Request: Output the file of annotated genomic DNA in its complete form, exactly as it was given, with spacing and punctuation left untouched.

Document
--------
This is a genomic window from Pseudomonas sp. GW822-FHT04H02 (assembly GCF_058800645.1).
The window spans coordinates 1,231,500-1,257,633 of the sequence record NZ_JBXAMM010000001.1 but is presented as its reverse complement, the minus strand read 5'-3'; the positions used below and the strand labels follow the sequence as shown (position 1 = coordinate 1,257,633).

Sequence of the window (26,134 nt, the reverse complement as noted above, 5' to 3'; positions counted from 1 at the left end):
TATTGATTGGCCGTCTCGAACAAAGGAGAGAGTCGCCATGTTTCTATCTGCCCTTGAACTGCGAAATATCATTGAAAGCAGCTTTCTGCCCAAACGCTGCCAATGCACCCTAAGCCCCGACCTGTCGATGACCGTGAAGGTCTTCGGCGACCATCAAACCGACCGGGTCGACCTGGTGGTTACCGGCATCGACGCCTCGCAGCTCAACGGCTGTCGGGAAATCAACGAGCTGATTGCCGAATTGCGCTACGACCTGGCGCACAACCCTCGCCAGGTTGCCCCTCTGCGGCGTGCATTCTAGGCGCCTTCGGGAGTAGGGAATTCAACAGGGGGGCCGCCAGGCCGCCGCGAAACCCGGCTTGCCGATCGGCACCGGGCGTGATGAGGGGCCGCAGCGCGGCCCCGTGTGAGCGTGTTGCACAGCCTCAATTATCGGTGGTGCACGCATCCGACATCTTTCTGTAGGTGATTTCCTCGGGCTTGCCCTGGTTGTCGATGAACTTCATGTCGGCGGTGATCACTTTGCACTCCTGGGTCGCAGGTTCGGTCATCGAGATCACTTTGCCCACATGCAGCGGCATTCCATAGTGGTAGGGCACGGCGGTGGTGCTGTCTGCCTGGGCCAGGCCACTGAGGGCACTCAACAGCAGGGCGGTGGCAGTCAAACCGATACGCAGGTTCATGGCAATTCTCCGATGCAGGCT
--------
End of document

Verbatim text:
This is a genomic window from Pseudomonas sp. GW822-FHT04H02 (assembly GCF_058800645.1).
The window spans coordinates 1,231,500-1,257,633 of the sequence record NZ_JBXAMM010000001.1 but is presented as its reverse complement, the minus strand read 5'-3'; the positions used below and the strand labels follow the sequence as shown (position 1 = coordinate 1,257,633).

Sequence of the window (26,134 nt, the reverse complement as noted above, 5' to 3'; positions counted from 1 at the left end):
TATTGATTGGCCGTCTCGAACAAAGGAGAGAGTCGCCATGTTTCTATCTGCCCTTGAACTGCGAAATATCATTGAAAGCAGCTTTCTGCCCAAACGCTGCCAATGCACCCTAAGCCCCGACCTGTCGATGACCGTGAAGGTCTTCGGCGACCATCAAACCGACCGGGTCGACCTGGTGGTTACCGGCATCGACGCCTCGCAGCTCAACGGCTGTCGGGAAATCAACGAGCTGATTGCCGAATTGCGCTACGACCTGGCGCACAACCCTCGCCAGGTTGCCCCTCTGCGGCGTGCATTCTAGGCGCCTTCGGGAGTAGGGAATTCAACAGGGGGGCCGCCAGGCCGCCGCGAAACCCGGCTTGCCGATCGGCACCGGGCGTGATGAGGGGCCGCAGCGCGGCCCCGTGTGAGCGTGTTGCACAGCCTCAATTATCGGTGGTGCACGCATCCGACATCTTTCTGTAGGTGATTTCCTCGGGCTTGCCCTGGTTGTCGATGAACTTCATGTCGGCGGTGATCACTTTGCACTCCTGGGTCGCAGGTTCGGTCATCGAGATCACTTTGCCCACATGCAGCGGCATTCCATAGTGGTAGGGCACGGCGGTGGTGCTGTCTGCCTGGGCCAGGCCACTGAGGGCACTCAACAGCAGGGCGGTGGCAGTCAAACCGATACGCAGGTTCATGGCAATTCTCCGATGCAGGCT